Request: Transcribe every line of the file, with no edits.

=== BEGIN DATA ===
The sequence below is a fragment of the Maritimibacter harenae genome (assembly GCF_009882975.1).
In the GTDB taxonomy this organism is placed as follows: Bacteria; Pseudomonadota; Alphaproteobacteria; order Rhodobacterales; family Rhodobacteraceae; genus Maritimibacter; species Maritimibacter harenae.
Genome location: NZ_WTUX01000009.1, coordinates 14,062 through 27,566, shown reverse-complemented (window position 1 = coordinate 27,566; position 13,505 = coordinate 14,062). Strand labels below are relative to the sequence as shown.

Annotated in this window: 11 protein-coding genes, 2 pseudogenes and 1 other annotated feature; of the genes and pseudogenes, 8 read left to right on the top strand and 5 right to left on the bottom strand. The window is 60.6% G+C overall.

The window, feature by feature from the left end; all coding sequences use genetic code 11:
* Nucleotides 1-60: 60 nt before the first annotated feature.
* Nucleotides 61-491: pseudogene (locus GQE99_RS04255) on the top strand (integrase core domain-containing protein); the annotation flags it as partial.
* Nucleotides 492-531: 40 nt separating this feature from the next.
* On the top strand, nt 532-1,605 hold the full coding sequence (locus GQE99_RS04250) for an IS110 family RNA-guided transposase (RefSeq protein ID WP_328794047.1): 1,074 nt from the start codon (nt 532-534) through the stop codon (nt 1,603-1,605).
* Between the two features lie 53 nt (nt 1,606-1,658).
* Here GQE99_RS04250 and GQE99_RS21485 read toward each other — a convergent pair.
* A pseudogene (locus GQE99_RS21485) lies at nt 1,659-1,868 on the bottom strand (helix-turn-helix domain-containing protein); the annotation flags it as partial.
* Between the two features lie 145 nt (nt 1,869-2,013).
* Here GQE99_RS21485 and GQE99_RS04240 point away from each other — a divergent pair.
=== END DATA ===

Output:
The sequence below is a fragment of the Maritimibacter harenae genome (assembly GCF_009882975.1).
In the GTDB taxonomy this organism is placed as follows: Bacteria; Pseudomonadota; Alphaproteobacteria; order Rhodobacterales; family Rhodobacteraceae; genus Maritimibacter; species Maritimibacter harenae.
Genome location: NZ_WTUX01000009.1, coordinates 14,062 through 27,566, shown reverse-complemented (window position 1 = coordinate 27,566; position 13,505 = coordinate 14,062). Strand labels below are relative to the sequence as shown.

Annotated in this window: 11 protein-coding genes, 2 pseudogenes and 1 other annotated feature; of the genes and pseudogenes, 8 read left to right on the top strand and 5 right to left on the bottom strand. The window is 60.6% G+C overall.

The window, feature by feature from the left end; all coding sequences use genetic code 11:
* Nucleotides 1-60: 60 nt before the first annotated feature.
* Nucleotides 61-491: pseudogene (locus GQE99_RS04255) on the top strand (integrase core domain-containing protein); the annotation flags it as partial.
* Nucleotides 492-531: 40 nt separating this feature from the next.
* On the top strand, nt 532-1,605 hold the full coding sequence (locus GQE99_RS04250) for an IS110 family RNA-guided transposase (RefSeq protein ID WP_328794047.1): 1,074 nt from the start codon (nt 532-534) through the stop codon (nt 1,603-1,605).
* Between the two features lie 53 nt (nt 1,606-1,658).
* Here GQE99_RS04250 and GQE99_RS21485 read toward each other — a convergent pair.
* A pseudogene (locus GQE99_RS21485) lies at nt 1,659-1,868 on the bottom strand (helix-turn-helix domain-containing protein); the annotation flags it as partial.
* Between the two features lie 145 nt (nt 1,869-2,013).
* Here GQE99_RS21485 and GQE99_RS04240 point away from each other — a divergent pair.